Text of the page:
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The Atlantic: Why Are Gamers So Much Better Than Scientists at Catching Fraud, 2021, by Stuart Ritchie

Discussion in 'Research methodology news and research' started by ME/CFS Skeptic, Jul 3, 2021.

  1. ME/CFS Skeptic

    ME/CFS Skeptic Senior Member (Voting Rights)

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  2. ME/CFS Skeptic

    ME/CFS Skeptic Senior Member (Voting Rights)

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    Quote from the article:

    "If unpaid Minecraft mods can produce a 29-page mathematical analysis of Dream’s contested run, then scientists and editors can find the time to treat plausible fraud allegations with the seriousness they deserve."​
     
  3. rvallee

    rvallee Senior Member (Voting Rights)

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    That actually made me laugh when I saw it because absolutely speed runners are 100x more rigorous in their methodology than almost anything done in medical research, at least wherever technology can't be used (i.e. everything psychosocial). They genuinely care about accuracy and validity in ways that you simply don't find in most medical research and is nowhere to be found wherever BPS stuff creeps in. Hell I've seen gamers make detailed analyses, with stats and numbers, of popular games that are above and beyond almost everything produced in BPS land. And other people check their work, the peer review is on substance, data, not just style.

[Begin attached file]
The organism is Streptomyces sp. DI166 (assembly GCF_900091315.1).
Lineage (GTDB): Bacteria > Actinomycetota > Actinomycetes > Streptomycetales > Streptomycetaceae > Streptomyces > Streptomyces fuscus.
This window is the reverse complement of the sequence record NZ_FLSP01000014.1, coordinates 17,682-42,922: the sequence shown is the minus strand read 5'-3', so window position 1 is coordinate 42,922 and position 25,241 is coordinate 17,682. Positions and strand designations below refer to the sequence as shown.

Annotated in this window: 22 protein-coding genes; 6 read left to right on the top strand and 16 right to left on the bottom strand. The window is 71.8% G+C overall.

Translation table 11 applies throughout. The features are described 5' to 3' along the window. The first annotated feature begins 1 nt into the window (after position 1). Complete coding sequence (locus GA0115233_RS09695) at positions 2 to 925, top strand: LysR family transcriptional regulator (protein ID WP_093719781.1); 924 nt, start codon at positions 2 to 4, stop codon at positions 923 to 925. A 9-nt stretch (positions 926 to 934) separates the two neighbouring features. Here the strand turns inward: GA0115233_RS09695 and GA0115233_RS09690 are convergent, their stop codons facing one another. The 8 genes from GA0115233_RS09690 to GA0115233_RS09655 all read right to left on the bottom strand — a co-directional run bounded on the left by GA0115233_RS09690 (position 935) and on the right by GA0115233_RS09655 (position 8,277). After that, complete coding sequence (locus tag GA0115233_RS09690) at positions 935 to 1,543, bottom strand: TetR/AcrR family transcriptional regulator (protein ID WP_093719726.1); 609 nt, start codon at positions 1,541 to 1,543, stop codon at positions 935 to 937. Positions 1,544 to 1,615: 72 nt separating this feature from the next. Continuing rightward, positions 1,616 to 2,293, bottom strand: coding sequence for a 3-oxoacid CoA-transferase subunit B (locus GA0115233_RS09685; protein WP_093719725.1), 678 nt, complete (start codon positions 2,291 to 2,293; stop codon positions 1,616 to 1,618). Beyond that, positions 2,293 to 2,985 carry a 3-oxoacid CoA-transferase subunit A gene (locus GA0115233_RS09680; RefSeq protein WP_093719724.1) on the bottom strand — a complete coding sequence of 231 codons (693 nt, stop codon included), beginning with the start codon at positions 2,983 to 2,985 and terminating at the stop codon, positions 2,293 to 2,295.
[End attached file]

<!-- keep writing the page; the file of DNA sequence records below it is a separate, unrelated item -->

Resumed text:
Problem is cheating is rampant in research and especially in medicine, it just makes everything easier. So there are few incentives to denounce it, similar to why political parties have no incentive to change an electoral system that got them elected. In gaming people care deeply and cheaters are vilified. In medicine cheaters are too often awarded and praised, the determination is almost completely arbitrary. Just look at how Cochrane's shoddy work was handled. It entirely depends who you cheated.

    The issue really is caring. Gamers care. Too much. In medicine there are no personal stakes other than in success, real or not, no skin in the game. Whatever happens as a result almost never affects the researchers, other than in the form of being richly rewarded when they do pull off cheating. They are simply too detached from what happens.